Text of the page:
Matthew Stafford was truly an elite prospect when he entered the NFL Draft out of Georgia in 2009. Praised not only for his unique physical tools, Stafford was lauded for his ability to read a defense, and even ESPN’s Mel Kiper had projected him as a future number one overall pick while Stafford was still in high school.
As you know, that prediction came true when the Detroit Lions chose Stafford with the first pick in the 2009 NFL Draft. One pick later, the St. Louis Rams chose offensive tackle Jason Smith, and while we can overanalyze that choice as being a “bust,” the reality is that Stafford was the only blue-chipper in 2009. If you weren’t picking first, you might as well be picking 21st.
The only thing the Rams could have done to change the outlook of their 2009 draft was to have done even worse than the 0-16 record that Detroit managed in 2008.
Taking over the worst team in history at that point, Stafford started 10 games as a rookie and went 2-8. He then missed all but three games in 2010, but he threw six touchdowns and only one interception in those starts. When he returned in 2011, Stafford helped a Lions team that had gone 0-16, 2-14, and 6-10 in the previous three years, to a 10-6 record and an appearance in the postseason for the first time since 1999.
That year, Stafford threw for 5,038 yards and 41 touchdowns. His leading rusher had 390 yards. His non-Calvin Johnson weapons were okay, but usually overrated or underwhelming. He was only 23.
And though there has been so much emphasis on his supposed “fragility,” Stafford played in 131 of a possible 131 games between 2011 and 2018. The only other quarterbacks to not miss a start over those eight seasons were Matt Ryan and Philip Rivers. The only quarterbacks to throw more touchdowns in that period of time were Ryan and Rivers. The only quarterback to be sacked more times than Stafford between 2011 and 2018 were No Quarterbacks. The only players to have more fourth quarter comebacks or game-winning drives between 2011 and 2018 were No Quarterbacks.
Though he may not have lived up to the expectations of being one of the best NFL draft prospects ever, Matthew Stafford also proved to be one of the best draft picks ever. He’s actually one of the best number one overall picks in history and that’s before he ever plays in a game with Sean McVay as his head coach and SoFi Stadium as his home field.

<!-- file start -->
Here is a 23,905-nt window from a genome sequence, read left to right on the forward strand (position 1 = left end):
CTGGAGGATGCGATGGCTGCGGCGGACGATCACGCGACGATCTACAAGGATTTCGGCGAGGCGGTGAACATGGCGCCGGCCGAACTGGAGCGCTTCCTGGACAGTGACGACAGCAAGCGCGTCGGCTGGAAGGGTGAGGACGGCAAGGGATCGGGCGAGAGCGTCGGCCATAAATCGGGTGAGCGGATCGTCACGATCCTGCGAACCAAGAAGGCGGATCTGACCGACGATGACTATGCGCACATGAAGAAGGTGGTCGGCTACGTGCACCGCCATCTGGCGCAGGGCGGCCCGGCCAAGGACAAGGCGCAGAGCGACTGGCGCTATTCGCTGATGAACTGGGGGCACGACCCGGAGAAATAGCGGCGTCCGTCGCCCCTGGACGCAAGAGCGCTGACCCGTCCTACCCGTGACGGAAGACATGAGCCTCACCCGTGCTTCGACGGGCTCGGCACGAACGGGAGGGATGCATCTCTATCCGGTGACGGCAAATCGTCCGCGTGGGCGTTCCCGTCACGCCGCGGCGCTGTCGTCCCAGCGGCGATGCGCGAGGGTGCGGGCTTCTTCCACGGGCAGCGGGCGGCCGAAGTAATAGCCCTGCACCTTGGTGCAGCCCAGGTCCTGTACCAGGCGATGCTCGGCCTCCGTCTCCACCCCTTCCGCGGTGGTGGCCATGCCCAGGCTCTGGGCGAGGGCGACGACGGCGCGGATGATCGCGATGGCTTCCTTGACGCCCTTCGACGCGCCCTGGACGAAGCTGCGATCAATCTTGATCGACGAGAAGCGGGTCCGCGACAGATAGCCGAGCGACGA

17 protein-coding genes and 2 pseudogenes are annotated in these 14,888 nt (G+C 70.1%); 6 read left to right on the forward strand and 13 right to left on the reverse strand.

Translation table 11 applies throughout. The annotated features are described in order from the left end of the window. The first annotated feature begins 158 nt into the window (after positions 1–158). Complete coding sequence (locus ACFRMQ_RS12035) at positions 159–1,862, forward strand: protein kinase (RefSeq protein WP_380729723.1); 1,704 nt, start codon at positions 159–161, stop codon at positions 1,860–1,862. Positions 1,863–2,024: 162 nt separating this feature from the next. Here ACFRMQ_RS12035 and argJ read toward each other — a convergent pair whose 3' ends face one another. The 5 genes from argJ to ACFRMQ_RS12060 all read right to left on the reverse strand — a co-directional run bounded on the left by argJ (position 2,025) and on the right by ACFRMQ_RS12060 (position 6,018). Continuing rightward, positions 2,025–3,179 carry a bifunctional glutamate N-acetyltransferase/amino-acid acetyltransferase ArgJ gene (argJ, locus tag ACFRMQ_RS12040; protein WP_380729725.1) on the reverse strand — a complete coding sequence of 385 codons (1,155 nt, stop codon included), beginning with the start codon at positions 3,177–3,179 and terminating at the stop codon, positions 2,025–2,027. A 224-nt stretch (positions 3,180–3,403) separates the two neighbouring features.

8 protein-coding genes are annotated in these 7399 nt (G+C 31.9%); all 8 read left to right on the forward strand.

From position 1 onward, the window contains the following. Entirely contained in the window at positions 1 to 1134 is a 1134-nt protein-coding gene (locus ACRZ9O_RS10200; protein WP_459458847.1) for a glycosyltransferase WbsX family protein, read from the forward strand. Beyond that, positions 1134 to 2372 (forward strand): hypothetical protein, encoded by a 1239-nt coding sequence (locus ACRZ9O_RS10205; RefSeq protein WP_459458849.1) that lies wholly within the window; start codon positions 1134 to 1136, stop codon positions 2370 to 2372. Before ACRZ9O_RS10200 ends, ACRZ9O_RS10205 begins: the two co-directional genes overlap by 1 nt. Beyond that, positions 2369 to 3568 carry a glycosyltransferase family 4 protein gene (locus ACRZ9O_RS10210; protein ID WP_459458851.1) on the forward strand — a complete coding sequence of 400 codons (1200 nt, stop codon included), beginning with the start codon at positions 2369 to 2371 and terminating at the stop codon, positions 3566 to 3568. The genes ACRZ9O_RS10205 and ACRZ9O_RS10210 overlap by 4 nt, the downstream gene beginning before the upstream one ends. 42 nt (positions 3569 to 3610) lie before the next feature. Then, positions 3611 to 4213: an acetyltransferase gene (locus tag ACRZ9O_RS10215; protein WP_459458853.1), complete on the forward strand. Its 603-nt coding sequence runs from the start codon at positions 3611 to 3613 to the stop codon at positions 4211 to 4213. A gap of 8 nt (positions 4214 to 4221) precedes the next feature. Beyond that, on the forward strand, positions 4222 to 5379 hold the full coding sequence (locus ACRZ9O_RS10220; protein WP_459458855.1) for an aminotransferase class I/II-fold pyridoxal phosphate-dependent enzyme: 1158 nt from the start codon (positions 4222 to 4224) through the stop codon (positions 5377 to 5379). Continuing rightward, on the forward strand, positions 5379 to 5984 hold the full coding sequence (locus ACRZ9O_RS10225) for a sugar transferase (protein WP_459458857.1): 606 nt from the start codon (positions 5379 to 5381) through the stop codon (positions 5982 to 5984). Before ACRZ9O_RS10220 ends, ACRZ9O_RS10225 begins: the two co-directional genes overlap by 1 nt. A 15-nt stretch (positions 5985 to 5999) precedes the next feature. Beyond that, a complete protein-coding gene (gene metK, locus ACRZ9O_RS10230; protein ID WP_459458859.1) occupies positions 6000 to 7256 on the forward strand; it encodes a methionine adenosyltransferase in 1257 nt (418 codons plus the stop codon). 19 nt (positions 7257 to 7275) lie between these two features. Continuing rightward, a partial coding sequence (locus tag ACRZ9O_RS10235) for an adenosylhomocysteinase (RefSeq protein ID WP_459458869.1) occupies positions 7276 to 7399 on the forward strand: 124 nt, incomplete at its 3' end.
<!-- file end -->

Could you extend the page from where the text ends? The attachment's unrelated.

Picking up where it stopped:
I say all of that to emphasize that Stafford already is a good quarterback. Between 2011 and 2018, Stafford averaged 63.1% completions, 27 TD, 14 INT, 4,465 passing yards, and a 90.5 passer rating, all while playing with sub-average personnel and coaching around him.
Over his last two seasons, probably aided by having Darrell Bevell replace Jim Bob Cooter as offensive coordinator in 2019, Stafford’s posted some of the best stats of his career even though he did miss games for the first time since 2010. Stafford’s passer rating over the last two years has been 99.8, his Y/A has gone up to 8.0, his completion percentage rose to 64.2% and he did this even though number one receiver Kenny Golladay was often injured and inactive.
In 2020, Stafford started all 16 games, threw for 4,084 yards, and had 26 touchdowns against 10 interceptions. The Lions only won five games, but Stafford still had four more game-winning drives.
Now that Stafford is playing for McVay, and alongside names such as Andrew Whitworth, Cooper Kupp, Robert Woods, Cam Akers, and DeSean Jackson, what would constitute a true “breakout” campaign for a quarterback who has only been named to the Pro Bowl one time during his 12-year career? For a quarterback who has already topped 5,000 yards and 40 touchdowns in a season before? For a quarterback who rarely disappointed as a former number one overall pick, at least not on the level of a:
Tim Couch, Courtney Brown, Michael Vick, David Carr, JaMarcus Russell, Sam Bradford, Eric Fisher, Jameis Winston, etc.
If Matthew Stafford is to be called the “breakout player” or “breakout quarterback” of 2021, then what do you think needs to happen?
Here are a few answers I would expect:
Matthew Stafford leads the Rams to an NFC West division title
Matthew Stafford leads the Rams to the number one seed in the NFC
I would think that the Rams winning the most games would be the number one reason that people around the world start referring to Stafford as an elite quarterback. And that would then lead to the other accolades, such as Pro Bowl and all-pro honors, or even MVP.
Matthew Stafford leads the NFL in passing yards and/or passing touchdowns
This is something that I think most people agree that he is capable of with the right offense. What could that look like? In a 17-game season, Stafford is probably capable of throwing for over 5,000 yards and 50 touchdowns.
But to win over anyone who has been skeptical of his abilities to this point and whether or not he is nearly as valuable as the number one overall pick — or two future first round picks, a third, and another former number one overall pick quarterback — it’s clear what Matthew Stafford needs to do.
Matthew Stafford leads the Rams to the NFC Championship game and Super Bowl.
That’s probably what would constitute the breakout season that many have been waiting for since 2009’s draft.